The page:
After the loss of the Iowa trial, the government decided to go all out to get Leonard Peltier. First, they shifted the jurisdiction from Iowa to North Dakota and Judge Paul Benson (a Nixon appointee) became the new judge. The FBI and federal prosecutors denied defense requests for evidence such as ballistics reports, autopsy reports and other evidence which would have aided Leonard's defense. Judge Benson denied the defense the right to present to the jury testimony about FBI misconduct around the case. Despite only very circumstantial evidence against Leonard, he was convicted and sentenced to imprisonment for two lifetimes.

With his case in the Appeals Court, Leonard struggled in prison for better prison conditions and for the right of Indian prisoners to practice their religion. This led to a fast by Leonard -58 Peltier, Al Garza and Standing Deer in Marion Federal Prison after the lockdown. Positive effects are still being felt from this fast.

Through the Freedom of Information Act, Leonard's defense was able to get 12,000 pages of FBI files on his case. These files contradicted or threw into question every point of "evidence" against Leonard at his trial.

In April 1984, the Appeals Court ordered the trial judge to hold an "evidentiary hearing" on the meaning of a telegram from the FBI office in Washington, D.C. to the field office in South Dakota, which stated that the gun attributed to Leonard could not have fired the bullet which was used in Leonard's trial to link him to the "murders". At the hearing in October 1984, when the FBI ballistics expert was caught in perjured testimony and later came in and changed his testimony, the trial judge, in his decision, stated that since the agent came back and changed his testimony, he only added to his reliability.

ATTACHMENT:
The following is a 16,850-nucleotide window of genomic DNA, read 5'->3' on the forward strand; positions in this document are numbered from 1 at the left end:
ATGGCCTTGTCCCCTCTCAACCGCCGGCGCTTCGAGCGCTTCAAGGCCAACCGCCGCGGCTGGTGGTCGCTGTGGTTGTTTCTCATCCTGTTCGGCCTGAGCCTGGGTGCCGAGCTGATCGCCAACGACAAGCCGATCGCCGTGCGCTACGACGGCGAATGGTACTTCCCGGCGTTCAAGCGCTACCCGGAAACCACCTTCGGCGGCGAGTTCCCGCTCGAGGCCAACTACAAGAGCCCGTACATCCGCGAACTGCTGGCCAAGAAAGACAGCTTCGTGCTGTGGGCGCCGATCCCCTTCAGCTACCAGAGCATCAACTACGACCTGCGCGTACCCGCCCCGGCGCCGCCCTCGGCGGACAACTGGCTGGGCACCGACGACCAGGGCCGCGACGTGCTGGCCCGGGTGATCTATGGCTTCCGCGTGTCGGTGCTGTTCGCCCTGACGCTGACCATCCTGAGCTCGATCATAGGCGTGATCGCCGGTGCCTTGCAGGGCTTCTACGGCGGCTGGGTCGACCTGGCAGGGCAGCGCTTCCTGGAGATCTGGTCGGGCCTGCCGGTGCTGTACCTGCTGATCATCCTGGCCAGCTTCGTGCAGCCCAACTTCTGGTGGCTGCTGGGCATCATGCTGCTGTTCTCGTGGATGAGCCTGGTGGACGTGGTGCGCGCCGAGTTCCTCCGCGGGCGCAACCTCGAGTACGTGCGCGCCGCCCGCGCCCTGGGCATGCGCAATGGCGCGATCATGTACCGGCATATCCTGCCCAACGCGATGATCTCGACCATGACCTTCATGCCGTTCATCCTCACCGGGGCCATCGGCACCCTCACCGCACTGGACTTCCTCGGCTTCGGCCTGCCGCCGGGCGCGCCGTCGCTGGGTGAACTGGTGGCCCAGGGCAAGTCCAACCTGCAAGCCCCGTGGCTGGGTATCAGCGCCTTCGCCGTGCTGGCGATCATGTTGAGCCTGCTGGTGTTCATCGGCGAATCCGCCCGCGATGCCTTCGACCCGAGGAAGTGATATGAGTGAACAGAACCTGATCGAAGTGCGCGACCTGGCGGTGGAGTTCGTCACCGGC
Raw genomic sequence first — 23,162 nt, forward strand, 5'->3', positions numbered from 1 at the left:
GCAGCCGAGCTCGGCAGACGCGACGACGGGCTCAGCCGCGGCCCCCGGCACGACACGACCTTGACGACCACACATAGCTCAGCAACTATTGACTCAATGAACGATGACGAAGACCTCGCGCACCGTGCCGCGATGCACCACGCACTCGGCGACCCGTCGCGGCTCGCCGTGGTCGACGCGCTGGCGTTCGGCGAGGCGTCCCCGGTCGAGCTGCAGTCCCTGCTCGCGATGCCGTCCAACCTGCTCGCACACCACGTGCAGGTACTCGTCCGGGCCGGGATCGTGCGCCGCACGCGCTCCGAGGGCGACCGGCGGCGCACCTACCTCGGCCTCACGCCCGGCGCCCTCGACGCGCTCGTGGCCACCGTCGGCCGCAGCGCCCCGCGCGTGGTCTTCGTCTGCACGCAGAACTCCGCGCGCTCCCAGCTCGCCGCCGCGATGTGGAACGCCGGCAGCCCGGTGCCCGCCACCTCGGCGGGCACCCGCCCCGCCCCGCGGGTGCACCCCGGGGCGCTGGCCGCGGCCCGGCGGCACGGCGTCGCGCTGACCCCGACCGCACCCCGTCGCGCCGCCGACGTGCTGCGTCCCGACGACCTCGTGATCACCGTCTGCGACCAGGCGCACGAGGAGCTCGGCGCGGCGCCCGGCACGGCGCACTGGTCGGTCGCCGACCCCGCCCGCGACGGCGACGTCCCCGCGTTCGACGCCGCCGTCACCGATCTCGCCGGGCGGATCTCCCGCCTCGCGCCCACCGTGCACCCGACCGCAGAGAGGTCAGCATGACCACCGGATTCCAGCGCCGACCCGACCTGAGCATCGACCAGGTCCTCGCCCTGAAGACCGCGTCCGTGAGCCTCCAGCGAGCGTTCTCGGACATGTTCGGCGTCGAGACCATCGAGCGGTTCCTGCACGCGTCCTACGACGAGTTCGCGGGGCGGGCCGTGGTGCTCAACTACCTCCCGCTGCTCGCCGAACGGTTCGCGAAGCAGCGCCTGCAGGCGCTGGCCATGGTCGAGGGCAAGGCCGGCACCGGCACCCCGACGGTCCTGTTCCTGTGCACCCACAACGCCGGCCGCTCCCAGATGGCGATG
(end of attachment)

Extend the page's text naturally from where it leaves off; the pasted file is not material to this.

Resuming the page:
The Appeals Court agreed to hear oral arguments and these were made on October 15, 1985. The judges' questions demolished the Government's case against Leonard in a courtroom with many supporters. In front of the courthouse, supporters held a vigil which had been preceded by months of rallies, vigils, a walk, and thousands of petitions and letters sent to the Court. The U.S. Attorney acknowledged to the judges that the Government does not know who killed the agents, they cannot prove that the gun used was in Leonard's possession; cannot prove the connection between the shell casing found in the agent's car and the gun Leonard is said to have been using.

We are now waiting for the decision from the Appeals Court. There is a great need for people to let the Appeals Court judges know they support a new trial for Leonard Peltier. Please write letters of support to:

Judges Gerald Heaney, John Gibson and Donald Ross, U.S. Court of Appeals (Eighth Circuit), 1114


The Case Of Leonard Peltier

Arthur J. Miller

SASKATCHEWAN INDIAN      FEBRUARY/MARCH 1986      p59  

Market Street, St. Louis, Missouri 63101 USA

People of all colors and backgrounds should come together and support Leonard Peltier, not only because of the above reasons, but also because it affects them. The government will use, and has used, these same tactics against ALL people who have stood up to their shameful game. Leonard Peltier's case is the one case that we can prove beyond any doubt that the government conspired to frame an activist. Thus, if we can get Leonard a new trial, this will be a step in the struggle against governmental suppression and abuse of activities.
In Solidarity, Arthur J. Miller

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For more information
The International Office of the Leonard Peltier Defense Committee
P.O. Box 6455
Kansas City, KS 66106
Tel: (816) 531-LPSG

Letters of solidarity
Leonard Peltier
#89637-132
P.O. Box 1000
Leavenworth, Kansas 66048